From The Guardian:
Every novel I’ve ever read as part of a book club has involved a sprint to the finish. My latest group is no different, except for the possibility – at least as I understand it – of being publicly shamed by Reese Witherspoon. Which is why I am speed-reading the new novel by Celeste Ng, an hour before I am due to discuss it with my fellow members of Reese’s Book Club.
Already I am mentally drafting my apology to our host. “Sorry, Reese. It’s just been a really busy month” – not least because of all the celebrity book clubs. Today, more than 25 years since Oprah Winfrey launched hers, everyone is leading their own community of readers, from the Queen Consort to rapper Noname, from former NFL quarterback Andrew Luck to singer Amerie, from ex-vampire slayer Sarah Michelle Gellar to late-night host Jimmy Fallon.
This does not mean hosting monthly sessions at their mansions, putting on a spread and leading a debate about themes. From the talkshow-discussion-and-book-jacket-sticker-endorsement format pioneered by Winfrey (and, in the UK, Richard and Judy), today’s celebrity book clubs are conducted via social media.
Each celebrity’s involvement varies massively, from merely posting a picture of the cover on their Instagram Stories, to interrogating authors about their intent, live before their millions of followers. Likewise, the expectation of “members” can be as minimal as following the discussion without having to read so much as the blurb. And yet, for all their informal organisation, these virtual reading groups led by a famous figurehead have emerged as a driving force within the publishing industry, and a factor in many of its biggest recent successes.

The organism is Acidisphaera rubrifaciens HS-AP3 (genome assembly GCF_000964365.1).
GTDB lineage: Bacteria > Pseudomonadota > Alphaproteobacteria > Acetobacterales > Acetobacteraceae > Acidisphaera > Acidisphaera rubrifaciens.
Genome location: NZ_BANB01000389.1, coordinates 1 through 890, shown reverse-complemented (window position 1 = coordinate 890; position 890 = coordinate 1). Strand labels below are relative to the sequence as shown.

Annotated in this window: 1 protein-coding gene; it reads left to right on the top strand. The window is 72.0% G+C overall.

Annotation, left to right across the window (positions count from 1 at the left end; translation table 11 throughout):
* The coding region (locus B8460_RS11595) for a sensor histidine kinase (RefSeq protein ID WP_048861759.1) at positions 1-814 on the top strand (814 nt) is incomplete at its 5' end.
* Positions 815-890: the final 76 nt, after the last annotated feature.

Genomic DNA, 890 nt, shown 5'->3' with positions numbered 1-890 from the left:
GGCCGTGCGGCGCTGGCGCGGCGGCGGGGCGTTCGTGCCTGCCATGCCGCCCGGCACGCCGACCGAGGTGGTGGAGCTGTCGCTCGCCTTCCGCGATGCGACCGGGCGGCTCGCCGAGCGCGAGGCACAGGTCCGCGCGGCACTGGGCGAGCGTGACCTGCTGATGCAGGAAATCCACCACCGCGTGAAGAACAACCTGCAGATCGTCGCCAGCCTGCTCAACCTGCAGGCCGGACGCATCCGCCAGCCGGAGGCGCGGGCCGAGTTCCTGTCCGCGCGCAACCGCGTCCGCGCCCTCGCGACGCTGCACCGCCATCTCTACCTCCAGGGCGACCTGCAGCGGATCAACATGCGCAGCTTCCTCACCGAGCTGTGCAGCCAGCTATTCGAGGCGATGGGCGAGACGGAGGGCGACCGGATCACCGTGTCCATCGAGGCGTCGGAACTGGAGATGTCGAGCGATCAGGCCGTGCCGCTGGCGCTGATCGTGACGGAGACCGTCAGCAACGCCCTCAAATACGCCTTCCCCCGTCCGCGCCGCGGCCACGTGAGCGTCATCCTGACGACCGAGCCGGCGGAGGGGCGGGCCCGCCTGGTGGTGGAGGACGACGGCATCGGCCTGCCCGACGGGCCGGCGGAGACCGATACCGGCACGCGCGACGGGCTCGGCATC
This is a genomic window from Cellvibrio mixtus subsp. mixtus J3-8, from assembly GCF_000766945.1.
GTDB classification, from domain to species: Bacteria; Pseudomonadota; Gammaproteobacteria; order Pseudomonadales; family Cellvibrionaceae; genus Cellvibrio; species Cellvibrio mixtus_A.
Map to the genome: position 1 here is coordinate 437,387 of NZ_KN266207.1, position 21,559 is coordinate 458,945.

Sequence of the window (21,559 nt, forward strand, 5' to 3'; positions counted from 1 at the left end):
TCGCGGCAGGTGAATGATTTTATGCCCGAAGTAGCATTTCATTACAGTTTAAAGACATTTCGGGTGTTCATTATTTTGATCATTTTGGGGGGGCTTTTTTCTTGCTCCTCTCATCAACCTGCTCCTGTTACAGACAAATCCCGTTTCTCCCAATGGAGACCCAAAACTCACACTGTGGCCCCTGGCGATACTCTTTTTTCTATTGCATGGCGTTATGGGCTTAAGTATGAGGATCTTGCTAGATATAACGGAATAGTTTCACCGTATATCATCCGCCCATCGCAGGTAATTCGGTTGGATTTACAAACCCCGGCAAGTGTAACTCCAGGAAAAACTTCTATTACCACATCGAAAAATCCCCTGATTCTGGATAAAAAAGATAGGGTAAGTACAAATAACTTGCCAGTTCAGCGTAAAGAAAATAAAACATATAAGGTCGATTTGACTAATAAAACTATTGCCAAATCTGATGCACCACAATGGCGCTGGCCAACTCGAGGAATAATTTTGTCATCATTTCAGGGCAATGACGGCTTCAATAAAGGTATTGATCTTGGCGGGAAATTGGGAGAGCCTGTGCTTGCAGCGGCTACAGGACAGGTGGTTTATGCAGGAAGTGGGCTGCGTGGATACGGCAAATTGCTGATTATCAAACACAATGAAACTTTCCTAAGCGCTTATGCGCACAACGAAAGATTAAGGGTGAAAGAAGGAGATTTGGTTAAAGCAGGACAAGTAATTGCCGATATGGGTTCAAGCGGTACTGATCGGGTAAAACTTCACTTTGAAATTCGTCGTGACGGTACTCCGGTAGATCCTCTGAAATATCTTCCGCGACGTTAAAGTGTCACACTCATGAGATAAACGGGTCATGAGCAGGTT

Eleanor Oliphant Is Completely Fine by Gail Honeyman (Witherspoon’s inaugural pick, back in 2017), Sorrow and Bliss by Meg Mason (selected by Gwyneth Paltrow’s Goop club), Daisy Jones & the Six by Taylor Jenkins Reid (chosen for news anchor Jenna Bush Hager’s group) and Milk and Honey by Rupi Kaur (spotlit by Emma Watson) have all been helped to success by famous readers and their followers. Where the Crawdads Sing by Delia Owens has now sold nearly 1m copies in the UK, according to Nielsen BookData, the majority long before this year’s film adaptation – and many due to the Witherspoon effect.
In the social media age, Witherspoon has actually overtaken Winfrey as publishing’s starriest powerbroker, having turned good taste in books into one arm of a media empire. Cheryl Strayed’s memoir Wild, Ng’s earlier novel Little Fires Everywhere and Where the Crawdads Sing were all Reese picks before being subsequently adapted by the actor for the screen. Daisy Jones & the Six is in production for Amazon Prime.
For Witherspoon, the value is obvious. She was nominated for an Oscar for her portrayal of Strayed in 2014’s Wild, providing the seed for her Hello Sunshine production company. This August, she sold it for a reported $1bn. But, says Bea Carvalho, head of fiction at Waterstones, although the benefit of any celebrity endorsement on sales is hard to measure precisely, there is a net benefit for the publishing industry, too. “Crossover with film and media always has a positive impact,” she says, “and her conversations on social media raise that profile further. Her voice is a strong and trusted one.”
For Shannon Theumer, one of the first members of Reese’s club and founder of an unofficial Facebook group numbering around 100,000 members, Witherspoon was her “way into the book world”. Theumer started reading along with the actor in 2014, when she was a teenager in rural Germany and Witherspoon was just posting recommendations on her Instagram. “I grew up reading All Quiet on the Western Front, To Kill a Mockingbird, all these things,” says Theumer, now 25 and living in London. “It got to a point where I loved reading, but I wanted to read more about me.”
Link to the rest at The Guardian